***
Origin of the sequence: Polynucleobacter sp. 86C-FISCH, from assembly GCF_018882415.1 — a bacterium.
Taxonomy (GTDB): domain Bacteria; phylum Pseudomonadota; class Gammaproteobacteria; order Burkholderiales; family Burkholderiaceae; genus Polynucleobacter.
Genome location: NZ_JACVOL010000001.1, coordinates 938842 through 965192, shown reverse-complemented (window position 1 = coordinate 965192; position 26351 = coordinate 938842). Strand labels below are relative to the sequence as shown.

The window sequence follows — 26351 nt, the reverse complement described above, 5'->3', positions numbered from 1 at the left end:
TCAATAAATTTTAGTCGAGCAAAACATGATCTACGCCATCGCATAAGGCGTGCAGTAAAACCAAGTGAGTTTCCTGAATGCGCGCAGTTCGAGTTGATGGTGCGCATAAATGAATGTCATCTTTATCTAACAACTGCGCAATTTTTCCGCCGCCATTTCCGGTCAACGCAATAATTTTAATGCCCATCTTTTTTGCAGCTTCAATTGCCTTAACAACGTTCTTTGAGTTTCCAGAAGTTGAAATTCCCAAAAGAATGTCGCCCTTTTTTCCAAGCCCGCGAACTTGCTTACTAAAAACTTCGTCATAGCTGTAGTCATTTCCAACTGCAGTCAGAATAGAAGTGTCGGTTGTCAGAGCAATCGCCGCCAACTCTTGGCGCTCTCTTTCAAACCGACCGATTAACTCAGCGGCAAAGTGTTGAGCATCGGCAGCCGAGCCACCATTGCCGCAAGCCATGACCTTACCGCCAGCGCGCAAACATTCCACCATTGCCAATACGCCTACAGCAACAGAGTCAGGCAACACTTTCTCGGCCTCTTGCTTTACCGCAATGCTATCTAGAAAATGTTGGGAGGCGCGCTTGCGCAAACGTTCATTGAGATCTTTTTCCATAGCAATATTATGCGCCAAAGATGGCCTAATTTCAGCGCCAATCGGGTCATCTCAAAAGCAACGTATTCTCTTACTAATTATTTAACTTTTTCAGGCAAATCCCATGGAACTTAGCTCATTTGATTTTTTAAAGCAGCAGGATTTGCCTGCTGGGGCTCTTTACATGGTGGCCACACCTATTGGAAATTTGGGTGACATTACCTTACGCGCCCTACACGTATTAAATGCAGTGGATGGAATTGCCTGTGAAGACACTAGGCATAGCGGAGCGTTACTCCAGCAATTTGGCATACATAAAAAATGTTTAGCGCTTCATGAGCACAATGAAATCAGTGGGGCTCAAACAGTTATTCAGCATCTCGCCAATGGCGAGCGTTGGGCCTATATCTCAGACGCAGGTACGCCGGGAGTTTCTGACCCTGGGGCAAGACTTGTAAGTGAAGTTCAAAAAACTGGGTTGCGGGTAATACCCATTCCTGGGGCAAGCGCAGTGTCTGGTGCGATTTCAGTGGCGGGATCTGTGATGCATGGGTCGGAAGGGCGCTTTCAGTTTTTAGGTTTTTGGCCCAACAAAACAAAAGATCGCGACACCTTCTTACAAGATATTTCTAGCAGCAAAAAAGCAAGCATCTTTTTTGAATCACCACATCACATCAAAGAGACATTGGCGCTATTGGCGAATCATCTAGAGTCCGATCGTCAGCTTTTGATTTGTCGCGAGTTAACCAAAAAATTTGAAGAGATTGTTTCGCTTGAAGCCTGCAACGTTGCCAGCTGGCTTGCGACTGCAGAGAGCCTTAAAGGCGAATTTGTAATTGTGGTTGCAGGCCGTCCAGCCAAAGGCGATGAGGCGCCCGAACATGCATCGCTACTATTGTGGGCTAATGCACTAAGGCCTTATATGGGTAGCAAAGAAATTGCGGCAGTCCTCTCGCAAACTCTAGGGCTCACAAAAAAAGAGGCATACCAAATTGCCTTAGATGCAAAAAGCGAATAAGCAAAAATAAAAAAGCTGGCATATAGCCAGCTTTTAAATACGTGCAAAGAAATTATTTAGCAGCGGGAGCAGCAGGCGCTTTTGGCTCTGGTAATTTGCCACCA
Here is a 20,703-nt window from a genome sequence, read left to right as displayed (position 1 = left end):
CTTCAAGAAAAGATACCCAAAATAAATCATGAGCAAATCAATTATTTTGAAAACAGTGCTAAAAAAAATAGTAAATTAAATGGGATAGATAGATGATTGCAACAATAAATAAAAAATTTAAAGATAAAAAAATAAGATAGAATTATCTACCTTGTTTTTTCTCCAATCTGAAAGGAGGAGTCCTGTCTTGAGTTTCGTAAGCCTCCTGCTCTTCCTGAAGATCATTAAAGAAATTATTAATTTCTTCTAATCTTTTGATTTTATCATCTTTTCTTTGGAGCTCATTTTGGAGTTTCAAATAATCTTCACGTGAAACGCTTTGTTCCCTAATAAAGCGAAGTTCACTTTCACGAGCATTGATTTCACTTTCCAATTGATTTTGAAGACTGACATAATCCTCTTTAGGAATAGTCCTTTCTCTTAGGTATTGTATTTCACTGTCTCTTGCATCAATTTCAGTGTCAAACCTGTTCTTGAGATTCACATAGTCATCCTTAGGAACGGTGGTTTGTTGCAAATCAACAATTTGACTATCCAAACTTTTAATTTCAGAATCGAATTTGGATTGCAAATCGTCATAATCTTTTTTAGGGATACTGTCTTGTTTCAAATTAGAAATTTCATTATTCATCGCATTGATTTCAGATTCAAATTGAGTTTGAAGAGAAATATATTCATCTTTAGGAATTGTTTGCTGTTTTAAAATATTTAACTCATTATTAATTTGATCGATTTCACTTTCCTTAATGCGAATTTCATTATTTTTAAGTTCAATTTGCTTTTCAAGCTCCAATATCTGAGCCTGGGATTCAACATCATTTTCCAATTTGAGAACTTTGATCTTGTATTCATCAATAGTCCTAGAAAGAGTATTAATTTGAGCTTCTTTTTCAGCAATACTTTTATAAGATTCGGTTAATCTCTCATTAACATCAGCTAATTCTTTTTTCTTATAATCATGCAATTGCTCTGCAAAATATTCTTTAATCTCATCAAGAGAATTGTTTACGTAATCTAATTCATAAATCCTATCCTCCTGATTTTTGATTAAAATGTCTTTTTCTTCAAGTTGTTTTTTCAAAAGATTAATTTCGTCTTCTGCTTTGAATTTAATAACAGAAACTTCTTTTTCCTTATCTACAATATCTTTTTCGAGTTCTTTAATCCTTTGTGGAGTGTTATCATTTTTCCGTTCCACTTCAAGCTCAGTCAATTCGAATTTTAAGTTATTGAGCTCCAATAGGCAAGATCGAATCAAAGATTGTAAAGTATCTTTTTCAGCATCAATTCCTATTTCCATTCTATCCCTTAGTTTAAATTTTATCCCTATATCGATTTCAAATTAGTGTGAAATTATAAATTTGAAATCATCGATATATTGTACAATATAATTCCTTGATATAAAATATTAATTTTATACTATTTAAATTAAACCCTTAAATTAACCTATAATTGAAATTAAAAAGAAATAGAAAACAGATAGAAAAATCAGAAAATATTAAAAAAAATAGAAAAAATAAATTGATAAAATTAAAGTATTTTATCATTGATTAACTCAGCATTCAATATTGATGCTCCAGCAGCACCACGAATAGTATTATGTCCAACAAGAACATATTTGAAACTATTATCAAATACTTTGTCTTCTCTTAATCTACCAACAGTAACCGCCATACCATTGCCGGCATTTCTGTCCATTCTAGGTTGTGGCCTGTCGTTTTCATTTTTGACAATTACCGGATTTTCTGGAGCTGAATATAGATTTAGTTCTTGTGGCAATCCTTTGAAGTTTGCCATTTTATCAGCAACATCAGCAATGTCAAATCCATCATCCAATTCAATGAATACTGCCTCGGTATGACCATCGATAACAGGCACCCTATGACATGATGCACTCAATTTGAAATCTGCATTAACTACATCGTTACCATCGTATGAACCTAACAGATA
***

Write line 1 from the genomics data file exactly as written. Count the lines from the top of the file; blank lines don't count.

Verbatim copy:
Origin of the sequence: Polynucleobacter sp. 86C-FISCH, from assembly GCF_018882415.1 — a bacterium.